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1741: Holy Cross, Toronto, Ontario, Canada
Holy Cross, Toronto, Ontario, Canada
Mystery Worshipper: LQ.
The church: Holy Cross, Toronto, Ontario, Canada.
Denomination: Roman Catholic, Archdiocese of Toronto.
The building: Quite plain from the outside, with a cross gable roof. On the inside, a golden sanctuary, reordered following the Second Vatican Council, contains a free-standing altar, which is covered in fair linen during the mass. The tabernacle is outside of the sanctuary.
The church: Holy Cross is the home of the Priestly Fraternity of St Peter, Toronto Apostolate. The Fraternity offers the mass and other sacraments according to the "extraordinary" form of the Roman Rite, including the 1962 revision of the mass in Latin. Sunday mass is offered at another parish in neighbouring Scarborough. Attached to the parish is an elementary school affiliated with the province of Ontarioís publicly funded Roman Catholic school system.
The neighbourhood: East York was, until its merging with the city of Toronto in 1998, the last remaining borough in Canada. It is home to a large concentration of the cityís ethnic Greek population and a general hospital, and was a dry town until the 1970s.
The cast: I am assuming that the celebrant was the Revd Howard J. Venette, FSSP, chaplain, but I cannot state that with certainty. The mass was billed as a high mass but the celebrant was the lone sacred minister.
The date & time: Thursday, 11 June 2009, 7.00pm.

What was the name of the service?
High Mass and Benediction.

How full was the building?
Perhaps about a third full. It was hard to estimate as the congregation were spread pretty evenly throughout the pews.

Did anyone welcome you personally?
No. A man came down the aisle shortly after my arrival to ensure everyone had leaflets. However, having left my fragile missal at home, I had to enlist the aid of a parishioner to help me find a booklet with the ordinary of the mass.

Was your pew comfortable?
Comfortable enough, but awfully close to the one behind it. I had to lower the kneeler behind me as I knelt, lest I kick it down with my feet.

How would you describe the pre-service atmosphere?
It was the height of quiet and reverential. Women in mantillas fingered rosary beads, and even the younger worshippers (including a small child and a pair of fellow 20-somethings) didnít make a peep. The organist rehearsed for the mass as people filtered in.

What were the exact opening words of the service?
Well, thatís hard to say. The hymn was followed by the introit, and then the Kyrie and Gloria. The priestís first words must have been the salutation "Dominus vobiscum" (The Lord be with you) before the collect.

What books did the congregation use during the service?
A booklet with the ordinary of the mass was supplemented by leaflets with hymns, Gregorian chants for the sung parts, and translations of the propers (including the readings) for Corpus Christi. The Catholic Book of Worship was used for some of the music.

What musical instruments were played?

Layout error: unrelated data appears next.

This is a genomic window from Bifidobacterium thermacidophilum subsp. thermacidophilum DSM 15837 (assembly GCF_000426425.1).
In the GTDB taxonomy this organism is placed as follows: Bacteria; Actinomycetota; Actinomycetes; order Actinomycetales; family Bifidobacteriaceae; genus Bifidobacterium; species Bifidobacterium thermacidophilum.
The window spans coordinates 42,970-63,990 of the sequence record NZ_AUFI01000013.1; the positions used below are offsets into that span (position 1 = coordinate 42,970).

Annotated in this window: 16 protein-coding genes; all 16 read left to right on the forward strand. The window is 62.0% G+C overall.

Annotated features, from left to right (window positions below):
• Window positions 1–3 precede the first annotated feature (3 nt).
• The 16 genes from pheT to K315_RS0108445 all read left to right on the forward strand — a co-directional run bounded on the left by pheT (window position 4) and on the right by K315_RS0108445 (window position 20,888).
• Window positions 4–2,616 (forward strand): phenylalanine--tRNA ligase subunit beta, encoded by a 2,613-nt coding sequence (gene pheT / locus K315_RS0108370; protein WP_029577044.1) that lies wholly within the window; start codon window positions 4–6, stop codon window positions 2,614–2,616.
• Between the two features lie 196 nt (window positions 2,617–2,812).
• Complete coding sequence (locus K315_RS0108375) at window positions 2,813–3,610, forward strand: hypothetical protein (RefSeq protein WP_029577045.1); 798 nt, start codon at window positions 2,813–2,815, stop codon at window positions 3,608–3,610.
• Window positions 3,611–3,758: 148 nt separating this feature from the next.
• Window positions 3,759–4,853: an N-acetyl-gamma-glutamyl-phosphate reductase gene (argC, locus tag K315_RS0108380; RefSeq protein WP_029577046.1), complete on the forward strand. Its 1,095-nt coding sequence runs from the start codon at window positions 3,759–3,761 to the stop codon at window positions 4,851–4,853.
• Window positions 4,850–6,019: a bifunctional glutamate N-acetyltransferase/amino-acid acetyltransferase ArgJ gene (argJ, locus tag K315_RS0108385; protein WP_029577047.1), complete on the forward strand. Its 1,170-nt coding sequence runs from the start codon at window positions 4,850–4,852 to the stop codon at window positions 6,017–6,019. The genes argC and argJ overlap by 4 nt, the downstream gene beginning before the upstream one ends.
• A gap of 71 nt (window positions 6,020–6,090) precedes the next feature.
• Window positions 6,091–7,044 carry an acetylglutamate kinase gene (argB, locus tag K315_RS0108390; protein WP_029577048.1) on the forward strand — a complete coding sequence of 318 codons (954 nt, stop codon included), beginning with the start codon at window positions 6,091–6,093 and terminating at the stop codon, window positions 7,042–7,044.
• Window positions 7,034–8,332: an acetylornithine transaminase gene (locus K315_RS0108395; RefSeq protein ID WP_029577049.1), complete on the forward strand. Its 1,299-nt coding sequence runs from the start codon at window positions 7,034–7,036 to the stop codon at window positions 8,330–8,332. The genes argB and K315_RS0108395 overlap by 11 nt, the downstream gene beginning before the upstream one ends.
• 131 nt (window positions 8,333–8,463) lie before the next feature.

A pipe organ was played from a choir loft.

Did anything distract you?
There was a bit of confusion about posture – many, but not all, sat for most of the Gloria and Creed. There was some sort of commotion from the rear of the church during the canon of the mass. Afterwards, at benediction, one burly gentleman behind me insisted on shouting the Divine Praises (the only vernacular portion of the liturgy).

Was the worship stiff-upper-lip, happy clappy, or what?
This was an authentic traditional Latin mass. The priest wore a biretta and maniple (save for the homily), and the server kissed his hand when passing and receiving objects. The "secret" prayer was indeed secret, as was the canon. Incense was offered in moderation, and the readings were chanted in Latin by the celebrant himself. The attempts to encourage the congregation to sing by providing sheets with the hymns and the ordinary were met with little enthusiasm. Benediction of the Blessed Sacrament was beautifully executed. After the liturgy, Father administered holy communion to a few people at the tabernacle.

Exactly how long was the sermon?
8 minutes.

On a scale of 1-10, how good was the preacher?
7 – The homilist had the richly toned voice of the priests of my childhood.

In a nutshell, what was the sermon about?
Jesus is the true bread from heaven, and he feeds our hunger both in his ministry and in his ongoing presence in the Blessed Sacrament. Although there are seven sacraments, all conveying Godís grace, the eucharist is called "the" Blessed Sacrament because the giver of sacramental grace is uniquely present under the appearance of bread and wine.

Which part of the service was like being in heaven?
The chanting of the epistle and gospel (though the peopleís acclamation at the end of each was omitted).

And which part was like being in... er... the other place?
The Lordís Prayer was sung by the priest alone until the last line. The sequence was sung by a cantor, and I couldnít help thinking that in any self-respecting Anglo-Catholic church there would be lusty congregational participation at that point.

What happened when you hung around after the service looking lost?
Not much. After loitering for several minutes, I slid my calling card into a donations box and went to find my bus.

How would you describe the after-service coffee?
None was to be found.

How would you feel about making this church your regular (where 10 = ecstatic, 0 = terminal)?
9 – If I were still a Roman Catholic, I would most likely frequent the Fraternityís apostolate. I will be returning as a visitor.

Did the service make you feel glad to be a Christian?
Yes. The mystery and reverence were appreciated at the end of a stressful academic year.

What one thing will you remember about all this in seven days' time?
The biretta on the celebrantís head.
 
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